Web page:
By Justin McCarty
The premise for this comic is pretty simple: Earth-52 Batman (Dark Knight Returns Batman) is fed up with his lack of progress with his war on crime. He has lost everyone he’s loved, and he’s had no success. He literally believes if he had the speed force he’d be able to do better. Batman spends the first half of the book fighting Flash for it. He rigs the cosmic treadmill to the Batmobile; his plan is to drive so fast he catches up to the speed force? It’s a superhero comic; I’ll let it go. I don’t think I’m spoiling anything by saying he sort of gets what he wants. He and Flash merge, and Batman Red Death is born. This is an exceptionally dark take on Batman. He kills all the bad guys in his universe, then, after getting a little motivation from the Batman Who Laughs, he decides to take on Earth-0, where he goes full on evil.
I am still having a hard time getting Batman’s motivations for his actions in this series. Would a version of Batman essentially give up on all his values? He clearly didn’t care if he killed the Flash. He kills every villain with his new super speed. Tonally the Metal series is not consistent, we have big, epic, old school sixties space action out of the gate, only to turn dark in the second issue of Metal. This issue goes even darker. It never had a light moment. Snyder has stated this series is supposed to be crazy and fun - that’s not coming through for me.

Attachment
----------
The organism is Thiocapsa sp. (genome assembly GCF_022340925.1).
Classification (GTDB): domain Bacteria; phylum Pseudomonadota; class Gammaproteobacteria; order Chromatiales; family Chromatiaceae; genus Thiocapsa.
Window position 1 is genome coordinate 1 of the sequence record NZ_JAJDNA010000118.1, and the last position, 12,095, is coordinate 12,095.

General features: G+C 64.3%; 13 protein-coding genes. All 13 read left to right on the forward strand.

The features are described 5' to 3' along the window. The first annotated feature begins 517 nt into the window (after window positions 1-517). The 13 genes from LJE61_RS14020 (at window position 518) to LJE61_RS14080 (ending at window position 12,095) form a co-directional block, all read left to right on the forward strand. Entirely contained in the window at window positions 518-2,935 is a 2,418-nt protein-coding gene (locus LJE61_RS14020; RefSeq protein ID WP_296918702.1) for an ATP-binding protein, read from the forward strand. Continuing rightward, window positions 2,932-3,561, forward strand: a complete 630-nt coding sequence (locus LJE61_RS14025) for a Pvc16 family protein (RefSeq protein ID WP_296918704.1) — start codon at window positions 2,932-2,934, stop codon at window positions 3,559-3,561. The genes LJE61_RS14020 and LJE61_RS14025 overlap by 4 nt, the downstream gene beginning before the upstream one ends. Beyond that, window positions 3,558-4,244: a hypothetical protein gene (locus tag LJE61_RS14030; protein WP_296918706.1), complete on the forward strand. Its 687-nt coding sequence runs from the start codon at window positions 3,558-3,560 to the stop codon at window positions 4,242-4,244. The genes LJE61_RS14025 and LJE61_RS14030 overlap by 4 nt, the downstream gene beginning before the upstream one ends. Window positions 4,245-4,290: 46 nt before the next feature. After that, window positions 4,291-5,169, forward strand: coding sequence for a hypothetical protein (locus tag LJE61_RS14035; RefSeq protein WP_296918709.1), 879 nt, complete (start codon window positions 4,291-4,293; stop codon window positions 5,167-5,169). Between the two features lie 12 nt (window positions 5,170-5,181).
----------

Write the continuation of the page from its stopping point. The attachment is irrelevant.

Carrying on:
The story does hold you to the end. We are given an ominous introduction to the evil that is seeping out of the dark multiverse, then we are dropped right into the Flash battling Batman for the speed force. It takes a long time to get to the first beat of the story when Batman catches Flash, but from there, the story’s pacing holds you to the end. That’s not to say that the book doesn’t do its job in the first act. Batman is a fierce figure. Flash is clearly good. The dynamic comes through on the page. Reds and purples, always clashing, as the two heroes struggle. Large panels and splash pages keep the story moving. Whole panel sections turn into perspective on a grid giving the feel of events happening so fast they could all be happening at once.
Snyder has stated that this version of Batman asks the question: what if Batman decided he just wasn’t fast enough to get the job done? What would he do? Batman walks a fine line between good and evil. This story blurs that line then falls on the side of evil. Exploration of these concepts has value.
The tone is dark. The plot takes a little while to get where it is going. Still, a pretty fun read.
Batman The Red Death
Writer: Joshua Williamson
Art: Carmine Di Giandomenico
Colors: Ivan Plascencia
Letters: Tome Napolitano